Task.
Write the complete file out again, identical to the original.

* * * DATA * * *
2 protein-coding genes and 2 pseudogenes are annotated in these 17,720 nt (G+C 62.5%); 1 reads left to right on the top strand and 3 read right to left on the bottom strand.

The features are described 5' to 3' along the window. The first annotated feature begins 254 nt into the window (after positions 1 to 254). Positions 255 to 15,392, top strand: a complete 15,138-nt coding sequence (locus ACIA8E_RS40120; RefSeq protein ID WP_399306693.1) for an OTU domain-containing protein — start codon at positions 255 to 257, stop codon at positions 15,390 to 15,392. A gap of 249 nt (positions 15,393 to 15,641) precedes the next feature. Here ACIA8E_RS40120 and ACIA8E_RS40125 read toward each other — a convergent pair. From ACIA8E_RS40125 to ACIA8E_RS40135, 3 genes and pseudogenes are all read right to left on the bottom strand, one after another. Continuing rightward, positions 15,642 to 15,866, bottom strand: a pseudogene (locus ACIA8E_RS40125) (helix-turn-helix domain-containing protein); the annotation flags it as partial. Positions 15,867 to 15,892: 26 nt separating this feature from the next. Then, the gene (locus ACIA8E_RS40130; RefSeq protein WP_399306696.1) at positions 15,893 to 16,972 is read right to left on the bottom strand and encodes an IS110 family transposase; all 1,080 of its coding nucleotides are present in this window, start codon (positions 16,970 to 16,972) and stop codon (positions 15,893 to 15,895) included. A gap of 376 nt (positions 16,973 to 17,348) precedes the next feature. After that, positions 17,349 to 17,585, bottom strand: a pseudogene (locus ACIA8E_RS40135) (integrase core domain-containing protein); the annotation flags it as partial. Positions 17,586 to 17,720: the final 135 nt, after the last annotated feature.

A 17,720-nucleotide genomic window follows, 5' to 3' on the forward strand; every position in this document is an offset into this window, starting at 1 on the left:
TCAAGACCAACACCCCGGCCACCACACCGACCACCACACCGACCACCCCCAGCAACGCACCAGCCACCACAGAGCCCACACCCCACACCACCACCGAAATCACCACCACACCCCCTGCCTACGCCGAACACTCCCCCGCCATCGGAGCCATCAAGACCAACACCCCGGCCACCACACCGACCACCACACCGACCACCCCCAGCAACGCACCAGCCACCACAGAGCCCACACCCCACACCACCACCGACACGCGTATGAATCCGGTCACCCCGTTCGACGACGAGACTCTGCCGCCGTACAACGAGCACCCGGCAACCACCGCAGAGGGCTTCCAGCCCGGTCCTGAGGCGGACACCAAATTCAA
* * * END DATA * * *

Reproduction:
2 protein-coding genes and 2 pseudogenes are annotated in these 17,720 nt (G+C 62.5%); 1 reads left to right on the top strand and 3 read right to left on the bottom strand.

The features are described 5' to 3' along the window. The first annotated feature begins 254 nt into the window (after positions 1 to 254). Positions 255 to 15,392, top strand: a complete 15,138-nt coding sequence (locus ACIA8E_RS40120; RefSeq protein ID WP_399306693.1) for an OTU domain-containing protein — start codon at positions 255 to 257, stop codon at positions 15,390 to 15,392. A gap of 249 nt (positions 15,393 to 15,641) precedes the next feature. Here ACIA8E_RS40120 and ACIA8E_RS40125 read toward each other — a convergent pair. From ACIA8E_RS40125 to ACIA8E_RS40135, 3 genes and pseudogenes are all read right to left on the bottom strand, one after another. Continuing rightward, positions 15,642 to 15,866, bottom strand: a pseudogene (locus ACIA8E_RS40125) (helix-turn-helix domain-containing protein); the annotation flags it as partial. Positions 15,867 to 15,892: 26 nt separating this feature from the next. Then, the gene (locus ACIA8E_RS40130; RefSeq protein WP_399306696.1) at positions 15,893 to 16,972 is read right to left on the bottom strand and encodes an IS110 family transposase; all 1,080 of its coding nucleotides are present in this window, start codon (positions 16,970 to 16,972) and stop codon (positions 15,893 to 15,895) included. A gap of 376 nt (positions 16,973 to 17,348) precedes the next feature. After that, positions 17,349 to 17,585, bottom strand: a pseudogene (locus ACIA8E_RS40135) (integrase core domain-containing protein); the annotation flags it as partial. Positions 17,586 to 17,720: the final 135 nt, after the last annotated feature.

A 17,720-nucleotide genomic window follows, 5' to 3' on the forward strand; every position in this document is an offset into this window, starting at 1 on the left:
TCAAGACCAACACCCCGGCCACCACACCGACCACCACACCGACCACCCCCAGCAACGCACCAGCCACCACAGAGCCCACACCCCACACCACCACCGAAATCACCACCACACCCCCTGCCTACGCCGAACACTCCCCCGCCATCGGAGCCATCAAGACCAACACCCCGGCCACCACACCGACCACCACACCGACCACCCCCAGCAACGCACCAGCCACCACAGAGCCCACACCCCACACCACCACCGACACGCGTATGAATCCGGTCACCCCGTTCGACGACGAGACTCTGCCGCCGTACAACGAGCACCCGGCAACCACCGCAGAGGGCTTCCAGCCCGGTCCTGAGGCGGACACCAAATTCAA